It would be the beginning of a fruitful relationship that would help reshape the band’s image and lyrical direction. ‘Food Remains’ came along for the ride.
“He blew me away with his kind of music, by the level of consciousness,” Mwangi recalls of the encounter. “It was like seeing a younger version of Bob Marley.”
After seeing Sarabi play, he proposed a collaboration between Sarabi and Nairobi street rapper/poet Juliani. He wanted to help them write a song for the 50th anniversary of Kenya.
“So they came up with that song Follow the Law (Sheriah Fuata),” says Mwangi. “It highlights the injustices, corruption, impunity, political assassinations, land grabbing of the past 50 years.”
Mwangi currently runs PAWA254, a creative hub in the heart of Nairobi that houses an eclectic mix of graffiti artists, photographers, writers and political activists. PAWA runs a sizable portion of Sarabi’s marketing, and is frequently a venue for concerts and video shoots. He describes their relationship as a “social romance.”
“We care about social issues, and so do they. I’ve heard Kenyans complain that they need to cut down the politics because their music is very good. But how do you separate the two? They don’t make music just because they want to make music, they make music because they can see what’s going on.
“They make music because they want to relate to what’s happening in the country,” says Mwangi. “I think they’ll become the voice of reason in this country. So as politicians are trying to get money to win people’s hearts and bribe their way to power, they’re using art to communicate and really reach out to the people.”
On 13 February 2014, Mwangi staged one of his renowned protests aimed at forcing the establishment to address a laundry list of social issues such as corruption, governmental nepotism, and ever-present tribalism in matters of governance.
This time however, the Kenyan government was ready with their counter-offer to Mwangi and the protesters’ demands. Almost before it even began, police and security forces used tear gas and intimidation to disperse the crowd. Members of Sarabi were of course present.
“It’s called ‘go as far as your legs can carry’,” laughs Mandela, recalling the event. “We always say ‘youth man, don’t cause no trouble. Survival is for the humble.’ But on that day …”
Though most band members escaped the madness relatively unscathed, both Mandela and Mwangi were arrested as police forces descended on the peaceful protesters.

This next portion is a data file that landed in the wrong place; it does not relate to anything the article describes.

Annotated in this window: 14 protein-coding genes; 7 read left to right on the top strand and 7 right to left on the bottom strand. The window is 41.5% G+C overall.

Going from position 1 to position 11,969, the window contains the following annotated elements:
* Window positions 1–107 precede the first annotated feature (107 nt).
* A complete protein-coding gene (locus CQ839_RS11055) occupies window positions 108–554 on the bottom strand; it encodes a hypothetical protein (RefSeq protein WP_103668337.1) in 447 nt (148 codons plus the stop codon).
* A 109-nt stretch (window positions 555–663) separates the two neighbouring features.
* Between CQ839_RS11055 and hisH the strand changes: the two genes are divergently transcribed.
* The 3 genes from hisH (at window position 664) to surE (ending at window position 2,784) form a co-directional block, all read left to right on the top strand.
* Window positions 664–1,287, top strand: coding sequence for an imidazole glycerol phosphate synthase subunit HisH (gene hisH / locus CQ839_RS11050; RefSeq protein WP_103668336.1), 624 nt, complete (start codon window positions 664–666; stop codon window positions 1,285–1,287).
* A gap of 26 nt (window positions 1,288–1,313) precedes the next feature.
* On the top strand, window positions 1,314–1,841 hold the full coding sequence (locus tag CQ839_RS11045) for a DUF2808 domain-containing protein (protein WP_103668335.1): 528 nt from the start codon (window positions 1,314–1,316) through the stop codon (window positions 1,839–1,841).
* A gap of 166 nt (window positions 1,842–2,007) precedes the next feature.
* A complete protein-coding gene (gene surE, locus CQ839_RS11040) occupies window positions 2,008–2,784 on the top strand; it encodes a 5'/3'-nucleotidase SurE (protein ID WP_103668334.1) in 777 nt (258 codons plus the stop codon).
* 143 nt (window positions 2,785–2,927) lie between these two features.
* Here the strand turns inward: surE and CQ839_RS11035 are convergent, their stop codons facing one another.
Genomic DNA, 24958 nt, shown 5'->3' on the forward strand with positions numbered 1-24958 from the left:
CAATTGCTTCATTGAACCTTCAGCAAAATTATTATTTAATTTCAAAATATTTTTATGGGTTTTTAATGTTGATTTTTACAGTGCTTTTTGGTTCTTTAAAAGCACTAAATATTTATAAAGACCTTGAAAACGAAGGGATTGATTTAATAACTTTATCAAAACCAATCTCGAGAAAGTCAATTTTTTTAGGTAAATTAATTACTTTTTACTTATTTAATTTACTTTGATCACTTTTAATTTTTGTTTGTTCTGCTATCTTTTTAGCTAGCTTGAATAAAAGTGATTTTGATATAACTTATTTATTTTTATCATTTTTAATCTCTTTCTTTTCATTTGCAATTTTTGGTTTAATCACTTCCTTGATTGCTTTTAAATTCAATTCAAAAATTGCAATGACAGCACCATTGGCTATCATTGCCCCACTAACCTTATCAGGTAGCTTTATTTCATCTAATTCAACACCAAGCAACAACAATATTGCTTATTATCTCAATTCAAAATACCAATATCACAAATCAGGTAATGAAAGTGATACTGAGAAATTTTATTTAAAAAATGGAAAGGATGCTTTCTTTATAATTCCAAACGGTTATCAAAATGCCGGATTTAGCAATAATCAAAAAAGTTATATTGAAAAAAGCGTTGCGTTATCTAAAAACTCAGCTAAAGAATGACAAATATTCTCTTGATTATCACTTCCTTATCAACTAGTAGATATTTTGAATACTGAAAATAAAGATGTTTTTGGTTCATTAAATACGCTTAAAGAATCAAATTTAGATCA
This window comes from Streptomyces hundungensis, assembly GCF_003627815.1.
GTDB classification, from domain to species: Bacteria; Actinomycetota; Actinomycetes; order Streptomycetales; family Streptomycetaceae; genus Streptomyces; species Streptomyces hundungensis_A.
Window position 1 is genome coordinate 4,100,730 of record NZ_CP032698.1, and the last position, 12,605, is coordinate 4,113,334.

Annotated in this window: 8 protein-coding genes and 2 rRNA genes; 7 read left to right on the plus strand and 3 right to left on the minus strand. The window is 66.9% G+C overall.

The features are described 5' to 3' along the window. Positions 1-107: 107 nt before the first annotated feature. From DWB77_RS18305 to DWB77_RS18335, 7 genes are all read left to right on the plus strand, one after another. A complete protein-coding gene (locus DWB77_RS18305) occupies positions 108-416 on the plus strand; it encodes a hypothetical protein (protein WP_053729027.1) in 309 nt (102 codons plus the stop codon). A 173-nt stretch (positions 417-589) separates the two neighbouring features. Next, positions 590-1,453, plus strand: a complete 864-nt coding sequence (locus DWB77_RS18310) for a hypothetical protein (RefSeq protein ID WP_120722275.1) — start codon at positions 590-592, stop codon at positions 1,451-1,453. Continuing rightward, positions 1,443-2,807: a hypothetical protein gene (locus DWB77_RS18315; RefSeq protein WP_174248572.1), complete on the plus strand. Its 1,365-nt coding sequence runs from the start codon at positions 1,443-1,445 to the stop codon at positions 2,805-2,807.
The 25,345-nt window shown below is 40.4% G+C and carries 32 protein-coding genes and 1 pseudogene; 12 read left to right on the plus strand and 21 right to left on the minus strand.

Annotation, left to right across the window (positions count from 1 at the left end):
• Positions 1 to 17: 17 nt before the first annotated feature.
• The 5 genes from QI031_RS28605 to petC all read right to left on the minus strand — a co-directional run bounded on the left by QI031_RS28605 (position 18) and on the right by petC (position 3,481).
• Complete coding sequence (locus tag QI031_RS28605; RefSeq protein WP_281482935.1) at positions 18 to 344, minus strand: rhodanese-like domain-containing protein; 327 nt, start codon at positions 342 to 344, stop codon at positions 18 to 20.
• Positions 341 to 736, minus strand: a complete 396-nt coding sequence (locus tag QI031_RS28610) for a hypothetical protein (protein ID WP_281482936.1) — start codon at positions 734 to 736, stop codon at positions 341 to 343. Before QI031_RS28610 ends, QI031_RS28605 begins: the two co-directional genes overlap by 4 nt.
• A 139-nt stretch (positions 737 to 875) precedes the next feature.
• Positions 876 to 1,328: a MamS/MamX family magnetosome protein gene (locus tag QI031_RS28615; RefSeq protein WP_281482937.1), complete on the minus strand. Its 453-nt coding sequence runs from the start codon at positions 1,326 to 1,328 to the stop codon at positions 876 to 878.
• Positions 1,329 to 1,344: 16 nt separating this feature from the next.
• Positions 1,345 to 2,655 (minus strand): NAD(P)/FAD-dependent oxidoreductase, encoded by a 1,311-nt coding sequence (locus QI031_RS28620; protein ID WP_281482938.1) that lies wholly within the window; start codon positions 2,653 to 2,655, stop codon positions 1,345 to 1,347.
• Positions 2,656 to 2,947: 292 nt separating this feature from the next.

“I was supposed to play a song, but on that day my guitar couldn’t be heard clearly, so I just started reciting lyrics aloud, like a poem.” Mandela started singing the words to Unite and Siu Lazima (You Don’t Have To). “Unite. When will the leaders of Kenya unite? Where is the future? Check the vision, it’s so bleak. Cuz still I see authority, oppressing on the weak.” The officers, apparently, were not impressed with his spoken-word rendition.
Mwangi escaped custody by jumping out of the back of a policy lorry while it was stuck in traffic. Mandela was not so lucky. When asked to leave behind his instrument as he was being arrested, he allegedly replied to the officer: “If you leave your gun behind, I’ll leave my guitar. You have your weapon, I have mine.”
Inside the prison, Mandela allegedly led a rousing chorus of inmates in singing the refrain of Fuata Sheria, Siu Lazmina, and Bob Marley songs like Natural Mystic. As Mwangi and other “friends of Kenya” scrambled to put together bail money, Mandela and three others protesters spent a night in jail. Since the ordeal, Mwangi and the PAWA254 team have halted protests in favour of a more nuanced approach to fighting the powers that be.
“The next revolution is not going to be documented on the streets, it’s going to be a mutual feeling. A natural mystic flowing all over, and people will feel like something is wrong and see the need to stand up,” says Mandela.
Sarabi is now the subject of another documentary film titled ‘Music is Our Weapon’, which chronicles their musical journey from humble beginnings to leading the fight for class equality and social revolution across Kenya. As their popularity grows, so too has their artistic platform as a means to both entertain and propagate a political message.
A far cry from the superficial balladeers of old, Sarabi represents a new breed of African storytellers that are not only internationally commercially viable, but also speak to a new generation in a voice that is their own. From rags to records deals. From activists to active participants in a new order. One track at a time.
“Kenyans need to wake up, we’re done protesting in the streets. You’ll never run into a politician on the street, you only run from the policeman,” says bassist Haron. “What we’re doing is more like an art uprising, it’s the next level of revolution. The next stage of revolution is going to be artistic revolution.”